He who was present as Adam and Eve were created in the image of God, the image that was tainted and tarnished in rebellion, comes to restore us and restore His creation. We don’t usually come to Christmas wanting to hear of our sin. We want to hear how God is good and then we are basically good too. But you see, if this were the case, Christ had no need to take on flesh. What happened then is what continues to happen today. He came to his own and his own people did not receive him. But to all who did receive him, who believed his name, he gave the right to become children of God, who were born, not of blood nor of the will of the flesh nor of the will of man, but of God.
Dear Christians you are born of God – by water and the spirit – you are born of God. The true light which enlightens everyone enlightened you at your baptism. The Early Church spoke of those baptized as those enlightened and as bearers of light. According to the mandate of Christ you received the washing of rebirth in the Name of the Father and of the Son and of the Holy Spirit. You were gifted with faith in Jesus Christ – the Word made flesh!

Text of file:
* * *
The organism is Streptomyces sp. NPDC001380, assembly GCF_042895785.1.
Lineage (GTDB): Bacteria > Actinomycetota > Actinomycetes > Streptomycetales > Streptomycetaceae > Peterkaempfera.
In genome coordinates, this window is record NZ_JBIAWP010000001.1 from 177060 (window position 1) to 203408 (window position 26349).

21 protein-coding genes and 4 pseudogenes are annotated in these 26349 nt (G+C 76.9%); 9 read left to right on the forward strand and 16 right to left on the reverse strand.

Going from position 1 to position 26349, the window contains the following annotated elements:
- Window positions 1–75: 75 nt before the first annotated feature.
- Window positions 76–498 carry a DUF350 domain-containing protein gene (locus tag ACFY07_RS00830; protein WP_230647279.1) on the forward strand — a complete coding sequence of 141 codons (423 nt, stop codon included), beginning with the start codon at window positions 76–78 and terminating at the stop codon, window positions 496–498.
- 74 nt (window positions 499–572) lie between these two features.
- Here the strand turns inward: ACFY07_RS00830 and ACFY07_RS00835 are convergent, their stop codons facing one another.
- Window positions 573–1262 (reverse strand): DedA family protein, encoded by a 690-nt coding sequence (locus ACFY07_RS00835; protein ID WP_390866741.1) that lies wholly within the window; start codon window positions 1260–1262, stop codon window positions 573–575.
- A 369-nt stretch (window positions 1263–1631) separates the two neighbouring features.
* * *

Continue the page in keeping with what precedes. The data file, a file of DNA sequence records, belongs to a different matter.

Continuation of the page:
The Word became flesh and dwelt among us…full of grace and truth. That’s God’s gift! That’s Christmas! You have a flesh and blood Savior! He gives Himself to you that you might be whole again, body and soul. He does so out of pure grace! He came to be with us under the Law, the Law that condemns us, that shuts our mouths, that wells up in terror at the judgment of God against our rebel sin. He came to save us, not to take us captive but to set us free, to fulfill the Law of God to overflowing with Himself. He came to save sinners, of whom each of us is chief. He came to seek and save you in your lostness, in your despair, in your sin, in your death. He came to be your Shepherd, to lay down His life for you. The Word became flesh to save you.